The Summer I Wasn’t Me by Jessica Verdi

Reparative therapy is so gay. It’s a lesson Lexi Hamilton learns her first day at New Horizons, a summer camp for teens experiencing same-sex attraction.


Published:

One of these things is not like the others: 

 

A) art therapy

B) reparative therapy

C) massage therapy

D) aromatherapy

 

Which one of these things just doesn’t belong?

 

“B” straight with me, and you’ll be free and queer: reparative therapy is so gay.

 

It’s a lesson Lexi Hamilton learns her first day at New Horizons, a summer camp for teens struggling with SSA, a.k.a. same-sex attraction. For eight weeks straight, the heat is on, and no amount of sunscreen will keep these kids from burning in hell unless they steer clear of homosexuality.

 

Lexi’s here because she’s queer and her mother can’t get used to it. After Mr. Hamilton dies, Mrs. Hamilton lies in mourning, and when she discovers her daughter’s dykedom, Southern bells and whistles start going off, further aggrieving the grieving widow. That grief turns to relief, however, when Lexi agrees to try and reorient her orientation.

 

Lexi enters New Horizons as a 17-year-old aspiring fashion designer. Now, she’s expected to be fashionably straight in her new camp costume: a wardrobe with enough pink to rival Victoria’s Secret. Lexi is not a happy camper.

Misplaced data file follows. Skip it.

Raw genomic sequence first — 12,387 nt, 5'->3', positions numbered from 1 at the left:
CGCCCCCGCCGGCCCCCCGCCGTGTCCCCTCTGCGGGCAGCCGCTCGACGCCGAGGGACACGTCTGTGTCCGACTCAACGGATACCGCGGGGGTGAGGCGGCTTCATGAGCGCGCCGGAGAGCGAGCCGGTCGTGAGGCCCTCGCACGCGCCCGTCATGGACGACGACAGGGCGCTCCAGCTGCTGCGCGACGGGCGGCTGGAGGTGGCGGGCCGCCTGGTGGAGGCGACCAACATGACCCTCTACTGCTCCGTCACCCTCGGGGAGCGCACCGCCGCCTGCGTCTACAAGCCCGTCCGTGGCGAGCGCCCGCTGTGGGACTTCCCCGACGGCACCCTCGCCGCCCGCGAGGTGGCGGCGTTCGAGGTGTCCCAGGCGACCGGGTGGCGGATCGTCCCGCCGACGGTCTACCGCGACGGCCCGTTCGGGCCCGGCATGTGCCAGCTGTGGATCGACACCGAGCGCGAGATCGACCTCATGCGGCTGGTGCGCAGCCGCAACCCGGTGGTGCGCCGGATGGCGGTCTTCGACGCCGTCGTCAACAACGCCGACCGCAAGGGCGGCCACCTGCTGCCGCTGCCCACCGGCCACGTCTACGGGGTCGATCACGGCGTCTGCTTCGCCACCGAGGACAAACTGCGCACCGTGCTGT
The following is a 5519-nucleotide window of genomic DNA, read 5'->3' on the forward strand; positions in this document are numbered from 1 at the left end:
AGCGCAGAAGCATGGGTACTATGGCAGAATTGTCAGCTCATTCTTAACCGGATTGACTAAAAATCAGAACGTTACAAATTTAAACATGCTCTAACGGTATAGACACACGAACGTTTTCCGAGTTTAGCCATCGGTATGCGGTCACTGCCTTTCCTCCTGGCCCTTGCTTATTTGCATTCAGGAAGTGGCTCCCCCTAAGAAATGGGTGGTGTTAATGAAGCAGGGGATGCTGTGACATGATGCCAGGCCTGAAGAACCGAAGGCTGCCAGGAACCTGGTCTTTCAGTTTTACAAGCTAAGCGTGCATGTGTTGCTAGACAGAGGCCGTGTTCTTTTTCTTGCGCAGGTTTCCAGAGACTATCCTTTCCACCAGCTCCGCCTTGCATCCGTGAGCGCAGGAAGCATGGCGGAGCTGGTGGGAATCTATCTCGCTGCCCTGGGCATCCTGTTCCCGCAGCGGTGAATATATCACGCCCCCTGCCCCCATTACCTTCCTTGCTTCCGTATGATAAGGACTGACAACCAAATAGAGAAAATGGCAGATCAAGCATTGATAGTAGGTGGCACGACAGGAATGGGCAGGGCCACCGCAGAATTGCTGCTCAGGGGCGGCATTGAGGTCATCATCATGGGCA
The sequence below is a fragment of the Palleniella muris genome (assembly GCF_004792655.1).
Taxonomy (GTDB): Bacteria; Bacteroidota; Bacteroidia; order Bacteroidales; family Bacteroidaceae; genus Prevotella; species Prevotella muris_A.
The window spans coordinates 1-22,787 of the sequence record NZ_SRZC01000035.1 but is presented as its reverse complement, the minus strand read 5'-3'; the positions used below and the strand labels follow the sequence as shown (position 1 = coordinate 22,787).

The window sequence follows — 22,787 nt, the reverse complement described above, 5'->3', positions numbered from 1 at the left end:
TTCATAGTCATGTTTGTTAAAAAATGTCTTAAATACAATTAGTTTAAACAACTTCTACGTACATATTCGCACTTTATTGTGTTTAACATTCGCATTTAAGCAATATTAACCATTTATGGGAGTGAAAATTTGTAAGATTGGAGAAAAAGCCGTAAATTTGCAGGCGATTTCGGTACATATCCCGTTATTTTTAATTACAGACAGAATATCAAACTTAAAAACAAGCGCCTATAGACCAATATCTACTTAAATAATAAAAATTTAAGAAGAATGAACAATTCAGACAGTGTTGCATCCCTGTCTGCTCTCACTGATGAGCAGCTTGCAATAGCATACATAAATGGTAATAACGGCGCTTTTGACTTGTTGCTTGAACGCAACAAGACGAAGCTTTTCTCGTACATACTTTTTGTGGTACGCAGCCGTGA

Neither are the others, all of them enrolled against their will and with more than their fill of familial rejection. All of them except Carolyn, a 16-year-old whose reasons for being here are… well, queer. After her girlfriend breaks her heart, Carolyn becomes convinced it’s better to be straight than sorry, and so, against her parents’ wishes, she decides to spend the summer with her nose buried in The Good Book, learning how to pray away the gay and play at being straight.

 

Lexi takes an instant liking to Carolyn, which puts a sizable dent in her plan to be not bent. Naturally. God laughs at even the best-prayed plans, and now the counselors, some of whom are New Horizons success stories, and the camp director, a man who’s both self-deified and de-gayified, have really got their work cut out for them. So, too, does Lexi, who’s petrified of confessing her feelings for fear of rejection—from Carolyn, from New Horizons, from her mother.

 

Lexi is uncharacteristically but convincingly selfless for a teenager. She thinks before she speaks, acts, and reacts, and is realistic without being pessimistic. Carolyn is also an uncommon character. Like her favorite author Jane Austen, she possesses both sense and sensibility and has more pride than prejudice. With little persuasion, this book will make you think of But I’m a Cheerleader, but the author writes with a queer conscience and her focus is more empirical than satirical. It’s hard-hitting, not side-splitting, although it is by no means a depressing read.

 

In fact, perhaps some good will come out. Of the evils of reparative therapy, that is. Maybe Lexi will have a gay old time at camp after all—if she can help Carolyn and her mother to see beyond New Horizons to new horizons.

 

 

 

 

 

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